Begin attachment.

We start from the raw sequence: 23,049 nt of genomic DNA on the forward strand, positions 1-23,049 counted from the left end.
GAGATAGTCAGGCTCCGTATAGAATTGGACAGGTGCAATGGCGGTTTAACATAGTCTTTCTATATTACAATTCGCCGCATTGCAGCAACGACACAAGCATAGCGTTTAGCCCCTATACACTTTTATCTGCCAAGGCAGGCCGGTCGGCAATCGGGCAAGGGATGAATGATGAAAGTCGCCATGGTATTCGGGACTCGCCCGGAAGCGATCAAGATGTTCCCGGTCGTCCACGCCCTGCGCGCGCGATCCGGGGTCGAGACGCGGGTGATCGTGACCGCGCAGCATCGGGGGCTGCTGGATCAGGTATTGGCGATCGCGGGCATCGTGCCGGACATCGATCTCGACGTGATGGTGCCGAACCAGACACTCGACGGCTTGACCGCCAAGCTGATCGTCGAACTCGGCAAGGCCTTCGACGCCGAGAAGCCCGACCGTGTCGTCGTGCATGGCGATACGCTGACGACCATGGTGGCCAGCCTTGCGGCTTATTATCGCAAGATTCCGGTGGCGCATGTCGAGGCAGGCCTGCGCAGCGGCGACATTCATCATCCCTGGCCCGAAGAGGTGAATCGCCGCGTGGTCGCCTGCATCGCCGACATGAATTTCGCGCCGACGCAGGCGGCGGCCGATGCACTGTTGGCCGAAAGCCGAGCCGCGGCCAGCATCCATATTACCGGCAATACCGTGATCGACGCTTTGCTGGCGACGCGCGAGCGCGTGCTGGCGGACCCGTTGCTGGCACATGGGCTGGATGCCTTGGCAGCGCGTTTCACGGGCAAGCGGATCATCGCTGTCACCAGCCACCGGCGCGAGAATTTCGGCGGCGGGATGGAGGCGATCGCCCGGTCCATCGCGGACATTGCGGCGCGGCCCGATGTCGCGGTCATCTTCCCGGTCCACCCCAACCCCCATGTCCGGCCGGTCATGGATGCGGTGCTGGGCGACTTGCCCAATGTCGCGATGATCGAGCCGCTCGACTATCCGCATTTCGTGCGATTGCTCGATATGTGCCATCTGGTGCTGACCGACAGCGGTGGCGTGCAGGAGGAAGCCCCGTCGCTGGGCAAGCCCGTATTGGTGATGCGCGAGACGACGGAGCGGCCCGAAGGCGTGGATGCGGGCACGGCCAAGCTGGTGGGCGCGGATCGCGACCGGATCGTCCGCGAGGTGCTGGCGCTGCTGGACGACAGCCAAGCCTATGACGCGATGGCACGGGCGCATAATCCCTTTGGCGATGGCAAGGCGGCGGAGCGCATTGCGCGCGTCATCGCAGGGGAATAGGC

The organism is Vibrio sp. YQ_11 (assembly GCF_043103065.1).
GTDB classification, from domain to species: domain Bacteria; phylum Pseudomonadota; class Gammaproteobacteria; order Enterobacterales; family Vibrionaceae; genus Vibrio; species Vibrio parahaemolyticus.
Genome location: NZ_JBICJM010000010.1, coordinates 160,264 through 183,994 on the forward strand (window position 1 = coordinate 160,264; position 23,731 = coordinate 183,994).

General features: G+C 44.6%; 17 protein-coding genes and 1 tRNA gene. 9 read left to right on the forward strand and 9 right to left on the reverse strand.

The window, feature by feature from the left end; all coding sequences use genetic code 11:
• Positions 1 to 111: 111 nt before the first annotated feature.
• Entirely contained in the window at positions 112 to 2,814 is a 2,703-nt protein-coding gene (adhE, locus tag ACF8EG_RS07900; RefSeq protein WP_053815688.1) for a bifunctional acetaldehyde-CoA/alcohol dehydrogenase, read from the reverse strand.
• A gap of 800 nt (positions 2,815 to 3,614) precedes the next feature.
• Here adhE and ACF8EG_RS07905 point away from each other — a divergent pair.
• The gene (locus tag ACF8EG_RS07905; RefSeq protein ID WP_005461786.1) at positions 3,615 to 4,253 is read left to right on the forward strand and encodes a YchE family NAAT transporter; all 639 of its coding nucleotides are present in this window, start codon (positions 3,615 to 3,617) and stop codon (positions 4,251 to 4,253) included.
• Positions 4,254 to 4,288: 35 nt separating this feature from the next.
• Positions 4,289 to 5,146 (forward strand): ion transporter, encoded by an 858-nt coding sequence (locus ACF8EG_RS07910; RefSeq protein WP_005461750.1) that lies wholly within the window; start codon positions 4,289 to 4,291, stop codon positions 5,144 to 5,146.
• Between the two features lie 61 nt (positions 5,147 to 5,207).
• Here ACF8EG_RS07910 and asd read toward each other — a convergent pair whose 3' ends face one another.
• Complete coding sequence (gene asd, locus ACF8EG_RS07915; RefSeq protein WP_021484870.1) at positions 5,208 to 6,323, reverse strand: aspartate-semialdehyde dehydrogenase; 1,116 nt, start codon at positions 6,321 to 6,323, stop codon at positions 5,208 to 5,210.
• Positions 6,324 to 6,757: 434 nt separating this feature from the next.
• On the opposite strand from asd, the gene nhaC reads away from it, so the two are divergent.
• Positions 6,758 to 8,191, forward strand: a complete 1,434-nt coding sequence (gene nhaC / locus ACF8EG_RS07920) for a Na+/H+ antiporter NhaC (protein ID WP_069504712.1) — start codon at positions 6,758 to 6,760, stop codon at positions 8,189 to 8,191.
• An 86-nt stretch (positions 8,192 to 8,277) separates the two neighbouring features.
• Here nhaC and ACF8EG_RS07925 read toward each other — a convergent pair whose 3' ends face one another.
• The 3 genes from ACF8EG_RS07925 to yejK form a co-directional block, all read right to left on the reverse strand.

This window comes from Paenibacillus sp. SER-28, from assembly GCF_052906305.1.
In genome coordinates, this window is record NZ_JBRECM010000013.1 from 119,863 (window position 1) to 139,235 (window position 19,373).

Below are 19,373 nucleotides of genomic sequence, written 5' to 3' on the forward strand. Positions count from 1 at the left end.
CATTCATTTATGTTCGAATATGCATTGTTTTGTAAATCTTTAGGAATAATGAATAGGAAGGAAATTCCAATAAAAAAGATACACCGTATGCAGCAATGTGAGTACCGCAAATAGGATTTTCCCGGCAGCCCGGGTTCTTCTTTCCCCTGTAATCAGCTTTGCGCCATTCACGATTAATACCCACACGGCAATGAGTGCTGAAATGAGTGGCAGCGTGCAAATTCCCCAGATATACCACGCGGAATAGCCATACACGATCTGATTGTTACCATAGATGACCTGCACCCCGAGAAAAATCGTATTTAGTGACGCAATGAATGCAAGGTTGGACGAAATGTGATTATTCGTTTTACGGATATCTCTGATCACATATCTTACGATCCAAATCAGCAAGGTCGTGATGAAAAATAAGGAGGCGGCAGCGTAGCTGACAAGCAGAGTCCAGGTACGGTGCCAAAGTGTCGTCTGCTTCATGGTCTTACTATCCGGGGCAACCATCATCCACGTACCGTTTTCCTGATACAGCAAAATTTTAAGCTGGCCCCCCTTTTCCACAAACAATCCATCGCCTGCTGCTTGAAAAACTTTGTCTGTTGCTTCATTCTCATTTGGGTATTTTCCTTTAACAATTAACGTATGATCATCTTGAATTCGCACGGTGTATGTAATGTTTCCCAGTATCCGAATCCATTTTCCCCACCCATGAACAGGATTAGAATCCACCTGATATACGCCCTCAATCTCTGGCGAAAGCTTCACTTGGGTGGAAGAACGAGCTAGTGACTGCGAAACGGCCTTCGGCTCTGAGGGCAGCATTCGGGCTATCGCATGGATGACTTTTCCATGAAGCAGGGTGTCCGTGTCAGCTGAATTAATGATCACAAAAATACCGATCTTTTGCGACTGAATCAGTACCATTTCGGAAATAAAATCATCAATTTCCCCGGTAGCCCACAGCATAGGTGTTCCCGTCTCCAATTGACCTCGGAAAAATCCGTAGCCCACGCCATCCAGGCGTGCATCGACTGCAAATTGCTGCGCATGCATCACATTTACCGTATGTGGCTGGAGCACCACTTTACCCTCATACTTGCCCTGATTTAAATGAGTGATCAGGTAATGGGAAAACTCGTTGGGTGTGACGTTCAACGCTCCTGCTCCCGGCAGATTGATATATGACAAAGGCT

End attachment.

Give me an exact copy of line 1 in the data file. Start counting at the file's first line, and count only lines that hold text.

We start from the raw sequence: 23,049 nt of genomic DNA on the forward strand, positions 1-23,049 counted from the left end.